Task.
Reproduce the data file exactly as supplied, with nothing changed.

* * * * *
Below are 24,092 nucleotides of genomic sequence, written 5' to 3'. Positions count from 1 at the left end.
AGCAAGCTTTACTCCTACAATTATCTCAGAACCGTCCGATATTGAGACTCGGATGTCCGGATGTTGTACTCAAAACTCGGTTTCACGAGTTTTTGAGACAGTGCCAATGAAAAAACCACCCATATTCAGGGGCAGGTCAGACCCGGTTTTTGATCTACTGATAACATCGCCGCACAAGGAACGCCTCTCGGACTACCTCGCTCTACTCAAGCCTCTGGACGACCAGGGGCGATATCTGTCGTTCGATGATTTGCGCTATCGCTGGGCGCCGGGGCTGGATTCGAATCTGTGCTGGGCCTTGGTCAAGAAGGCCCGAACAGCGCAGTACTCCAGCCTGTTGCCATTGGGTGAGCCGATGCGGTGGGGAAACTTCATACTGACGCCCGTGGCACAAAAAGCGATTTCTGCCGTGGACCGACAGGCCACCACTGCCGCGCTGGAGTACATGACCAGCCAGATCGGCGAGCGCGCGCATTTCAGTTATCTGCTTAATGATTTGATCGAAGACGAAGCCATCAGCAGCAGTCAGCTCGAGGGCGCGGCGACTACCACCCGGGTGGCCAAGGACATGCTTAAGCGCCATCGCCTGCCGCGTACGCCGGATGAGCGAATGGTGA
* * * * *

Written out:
Below are 24,092 nucleotides of genomic sequence, written 5' to 3'. Positions count from 1 at the left end.
AGCAAGCTTTACTCCTACAATTATCTCAGAACCGTCCGATATTGAGACTCGGATGTCCGGATGTTGTACTCAAAACTCGGTTTCACGAGTTTTTGAGACAGTGCCAATGAAAAAACCACCCATATTCAGGGGCAGGTCAGACCCGGTTTTTGATCTACTGATAACATCGCCGCACAAGGAACGCCTCTCGGACTACCTCGCTCTACTCAAGCCTCTGGACGACCAGGGGCGATATCTGTCGTTCGATGATTTGCGCTATCGCTGGGCGCCGGGGCTGGATTCGAATCTGTGCTGGGCCTTGGTCAAGAAGGCCCGAACAGCGCAGTACTCCAGCCTGTTGCCATTGGGTGAGCCGATGCGGTGGGGAAACTTCATACTGACGCCCGTGGCACAAAAAGCGATTTCTGCCGTGGACCGACAGGCCACCACTGCCGCGCTGGAGTACATGACCAGCCAGATCGGCGAGCGCGCGCATTTCAGTTATCTGCTTAATGATTTGATCGAAGACGAAGCCATCAGCAGCAGTCAGCTCGAGGGCGCGGCGACTACCACCCGGGTGGCCAAGGACATGCTTAAGCGCCATCGCCTGCCGCGTACGCCGGATGAGCGAATGGTGA